Preparedness lessons from the Tunisia terrorist attack inquiry: Run, Hide and Tell?

 

I had a series of good exchanges on twitter recently regarding the new smartphone app to help people  to respond in the event of a terrorist attack. Although I think that the medical advice on the app is very good, the problem with using a smartphone in an emergency such as a marauding terrorist attack (particularly involving a shooting) is that it reduces people’s situational awareness.   Looking for advice on a phone, even when treating people, reduces awareness of the immediate situation.  In  my c0-authored book on City Evacuations, which looks at social media in emergencies, I am less positive about social media in a disasters than most academics partly because what it does to attention.

The app also includes the UK government advice for responding to an active shooter situation: run, hide and tell.   In the inquiry into the 2015 Tunisian terrorist attacks the first two parts of the advice seemed to work.  Running and hiding seemed to be a good strategy for the survivors  Of course, sometimes even that is  not enough (luck plays a huge part in this) and the achingly slow response by the local police in Tunisia was also a factor.  In an active shooter incident time and isolation seem to be factors in terms of the number of casualties.   For example, Anders Breivik’s terrorist attacks in Norway occurred over a long time in an isolated place resulting in many casualties.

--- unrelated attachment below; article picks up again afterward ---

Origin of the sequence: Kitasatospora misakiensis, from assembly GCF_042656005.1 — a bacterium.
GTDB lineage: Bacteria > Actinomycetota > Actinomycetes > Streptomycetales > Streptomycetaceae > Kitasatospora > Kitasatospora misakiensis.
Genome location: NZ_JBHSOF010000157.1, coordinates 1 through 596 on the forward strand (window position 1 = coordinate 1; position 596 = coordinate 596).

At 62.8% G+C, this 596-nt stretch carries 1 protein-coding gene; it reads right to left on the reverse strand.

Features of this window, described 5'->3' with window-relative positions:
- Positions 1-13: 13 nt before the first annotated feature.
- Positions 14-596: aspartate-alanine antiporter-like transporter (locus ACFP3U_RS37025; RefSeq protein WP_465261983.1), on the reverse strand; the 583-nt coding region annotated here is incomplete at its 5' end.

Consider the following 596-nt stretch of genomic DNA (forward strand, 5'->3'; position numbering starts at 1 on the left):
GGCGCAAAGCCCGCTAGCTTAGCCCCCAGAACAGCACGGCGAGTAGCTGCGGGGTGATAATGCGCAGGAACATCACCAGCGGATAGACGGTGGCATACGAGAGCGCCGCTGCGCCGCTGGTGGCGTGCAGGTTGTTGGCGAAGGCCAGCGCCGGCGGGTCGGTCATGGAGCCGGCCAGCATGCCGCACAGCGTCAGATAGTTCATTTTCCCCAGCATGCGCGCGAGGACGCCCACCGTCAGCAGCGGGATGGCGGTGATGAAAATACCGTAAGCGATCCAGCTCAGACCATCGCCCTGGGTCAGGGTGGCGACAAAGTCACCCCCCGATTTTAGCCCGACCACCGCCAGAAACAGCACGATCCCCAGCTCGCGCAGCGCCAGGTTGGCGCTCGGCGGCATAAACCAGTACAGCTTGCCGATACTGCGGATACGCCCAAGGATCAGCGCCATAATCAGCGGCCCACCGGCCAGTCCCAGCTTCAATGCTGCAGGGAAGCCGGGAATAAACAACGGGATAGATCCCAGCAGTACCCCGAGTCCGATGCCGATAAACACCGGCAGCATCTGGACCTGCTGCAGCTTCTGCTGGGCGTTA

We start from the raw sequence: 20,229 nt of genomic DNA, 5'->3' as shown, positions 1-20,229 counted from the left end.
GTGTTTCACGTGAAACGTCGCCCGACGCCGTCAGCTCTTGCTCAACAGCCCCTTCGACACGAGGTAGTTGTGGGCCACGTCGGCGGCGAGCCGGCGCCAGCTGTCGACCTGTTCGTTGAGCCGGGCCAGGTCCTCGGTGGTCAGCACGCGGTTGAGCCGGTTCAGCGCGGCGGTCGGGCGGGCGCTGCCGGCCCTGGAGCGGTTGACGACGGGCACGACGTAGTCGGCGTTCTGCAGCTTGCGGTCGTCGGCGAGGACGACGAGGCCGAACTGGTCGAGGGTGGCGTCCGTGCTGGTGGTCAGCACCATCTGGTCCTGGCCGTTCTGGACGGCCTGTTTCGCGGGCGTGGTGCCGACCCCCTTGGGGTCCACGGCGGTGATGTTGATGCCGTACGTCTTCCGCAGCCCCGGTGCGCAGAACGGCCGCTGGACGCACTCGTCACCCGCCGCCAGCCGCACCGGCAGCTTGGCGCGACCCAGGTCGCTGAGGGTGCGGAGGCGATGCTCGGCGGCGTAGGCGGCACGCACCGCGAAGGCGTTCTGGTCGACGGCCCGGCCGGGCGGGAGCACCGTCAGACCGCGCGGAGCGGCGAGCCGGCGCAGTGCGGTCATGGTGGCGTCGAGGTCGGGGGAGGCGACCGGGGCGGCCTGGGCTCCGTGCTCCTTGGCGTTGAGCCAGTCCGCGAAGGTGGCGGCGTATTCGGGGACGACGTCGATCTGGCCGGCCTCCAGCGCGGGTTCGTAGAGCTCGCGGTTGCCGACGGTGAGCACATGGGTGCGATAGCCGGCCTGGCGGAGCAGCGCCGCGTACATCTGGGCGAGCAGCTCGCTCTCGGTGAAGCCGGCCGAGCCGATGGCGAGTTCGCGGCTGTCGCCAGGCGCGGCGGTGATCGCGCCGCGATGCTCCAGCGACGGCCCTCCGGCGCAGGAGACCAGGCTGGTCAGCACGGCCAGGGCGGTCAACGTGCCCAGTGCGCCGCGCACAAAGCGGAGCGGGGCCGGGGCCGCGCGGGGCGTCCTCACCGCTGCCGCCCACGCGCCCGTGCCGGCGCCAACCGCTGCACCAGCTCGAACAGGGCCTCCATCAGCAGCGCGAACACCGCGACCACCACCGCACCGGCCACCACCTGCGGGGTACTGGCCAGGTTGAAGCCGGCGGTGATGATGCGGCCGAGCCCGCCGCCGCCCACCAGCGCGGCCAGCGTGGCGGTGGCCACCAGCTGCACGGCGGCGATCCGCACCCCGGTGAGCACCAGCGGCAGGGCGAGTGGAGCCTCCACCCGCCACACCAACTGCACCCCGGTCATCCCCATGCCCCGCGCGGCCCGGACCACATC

All of this has made me think about the scientific base for the advice to Run, Hide and Tell.  There is this article which seems to be based on common sense, but being a social scientist I like to see the evidence.   I am not against this advice as such, but it would be good to see why this has been chosen.  Some questions that I have:-

Why not Run, Hide and Fight as in the United States?  Is that a cultural difference (the US has a more militarised culture and it is possible that someone other than the active shooter might have a gun)?  What are the safety implications of fighting?   Is it ethical to ask people to put their lives at risk to save others?  What happens if it is their choice to do so?

Why not a two word slogan (Run and Hide).  Two words are easier to remember than three.  Duck and Cover is a good strategy in a number of emergencies and in certain circumstances, such as the Columbine attacks where students hid under tables.

Why not just Run (or Run!).  Apparently people tend to freeze under gunfire and Run alone might be better than nothing.

Is it possible that improvisation is the best strategy?  People tend to be altruistic and help each other in an emergency quickly learning as a community of circumstance.  In the Bataclan shooting many people helped others (also some people hid rather than ran).  Does the advice have to be in that order?

If Run, Hide and Call becomes successful won’t terrorists change their tactics accordingly?  In the attack on Brussel’s airport, the terrorists seemed to plan their secondary attack on the basis that some people would run.  Perhaps that is over-thinking the situation.

What is needed here is evidence based policy and the views of experts in this field.

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